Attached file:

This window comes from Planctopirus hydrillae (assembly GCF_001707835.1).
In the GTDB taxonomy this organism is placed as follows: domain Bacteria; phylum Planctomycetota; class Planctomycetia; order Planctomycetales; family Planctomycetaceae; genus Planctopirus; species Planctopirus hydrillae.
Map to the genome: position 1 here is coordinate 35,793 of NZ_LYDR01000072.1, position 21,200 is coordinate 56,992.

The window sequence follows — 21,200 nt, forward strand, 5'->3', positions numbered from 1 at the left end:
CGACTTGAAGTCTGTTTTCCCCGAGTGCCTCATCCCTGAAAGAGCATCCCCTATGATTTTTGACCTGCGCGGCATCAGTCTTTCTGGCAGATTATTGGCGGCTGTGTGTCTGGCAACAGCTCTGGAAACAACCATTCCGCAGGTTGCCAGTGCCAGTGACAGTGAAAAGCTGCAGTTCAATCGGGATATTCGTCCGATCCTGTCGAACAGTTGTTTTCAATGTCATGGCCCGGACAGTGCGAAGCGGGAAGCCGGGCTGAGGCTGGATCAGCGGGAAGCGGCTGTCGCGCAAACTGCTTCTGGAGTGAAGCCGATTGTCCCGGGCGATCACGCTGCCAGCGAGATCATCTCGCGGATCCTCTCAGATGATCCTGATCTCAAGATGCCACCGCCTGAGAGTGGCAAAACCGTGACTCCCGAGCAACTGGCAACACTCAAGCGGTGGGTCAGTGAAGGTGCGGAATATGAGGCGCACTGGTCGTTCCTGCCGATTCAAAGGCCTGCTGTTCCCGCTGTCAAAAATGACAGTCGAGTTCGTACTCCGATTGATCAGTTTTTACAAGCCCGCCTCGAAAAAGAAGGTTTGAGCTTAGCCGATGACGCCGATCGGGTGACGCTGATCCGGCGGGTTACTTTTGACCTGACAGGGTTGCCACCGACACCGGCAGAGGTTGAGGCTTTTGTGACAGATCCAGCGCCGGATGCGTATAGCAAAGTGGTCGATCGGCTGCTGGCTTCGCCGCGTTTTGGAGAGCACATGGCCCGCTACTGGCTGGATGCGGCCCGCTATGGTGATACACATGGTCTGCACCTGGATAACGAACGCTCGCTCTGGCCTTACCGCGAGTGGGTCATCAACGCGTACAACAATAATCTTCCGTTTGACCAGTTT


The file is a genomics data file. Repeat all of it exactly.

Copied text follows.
This window comes from Planctopirus hydrillae (assembly GCF_001707835.1).
In the GTDB taxonomy this organism is placed as follows: domain Bacteria; phylum Planctomycetota; class Planctomycetia; order Planctomycetales; family Planctomycetaceae; genus Planctopirus; species Planctopirus hydrillae.
Map to the genome: position 1 here is coordinate 35,793 of NZ_LYDR01000072.1, position 21,200 is coordinate 56,992.

The window sequence follows — 21,200 nt, forward strand, 5'->3', positions numbered from 1 at the left end:
CGACTTGAAGTCTGTTTTCCCCGAGTGCCTCATCCCTGAAAGAGCATCCCCTATGATTTTTGACCTGCGCGGCATCAGTCTTTCTGGCAGATTATTGGCGGCTGTGTGTCTGGCAACAGCTCTGGAAACAACCATTCCGCAGGTTGCCAGTGCCAGTGACAGTGAAAAGCTGCAGTTCAATCGGGATATTCGTCCGATCCTGTCGAACAGTTGTTTTCAATGTCATGGCCCGGACAGTGCGAAGCGGGAAGCCGGGCTGAGGCTGGATCAGCGGGAAGCGGCTGTCGCGCAAACTGCTTCTGGAGTGAAGCCGATTGTCCCGGGCGATCACGCTGCCAGCGAGATCATCTCGCGGATCCTCTCAGATGATCCTGATCTCAAGATGCCACCGCCTGAGAGTGGCAAAACCGTGACTCCCGAGCAACTGGCAACACTCAAGCGGTGGGTCAGTGAAGGTGCGGAATATGAGGCGCACTGGTCGTTCCTGCCGATTCAAAGGCCTGCTGTTCCCGCTGTCAAAAATGACAGTCGAGTTCGTACTCCGATTGATCAGTTTTTACAAGCCCGCCTCGAAAAAGAAGGTTTGAGCTTAGCCGATGACGCCGATCGGGTGACGCTGATCCGGCGGGTTACTTTTGACCTGACAGGGTTGCCACCGACACCGGCAGAGGTTGAGGCTTTTGTGACAGATCCAGCGCCGGATGCGTATAGCAAAGTGGTCGATCGGCTGCTGGCTTCGCCGCGTTTTGGAGAGCACATGGCCCGCTACTGGCTGGATGCGGCCCGCTATGGTGATACACATGGTCTGCACCTGGATAACGAACGCTCGCTCTGGCCTTACCGCGAGTGGGTCATCAACGCGTACAACAATAATCTTCCGTTTGACCAGTTT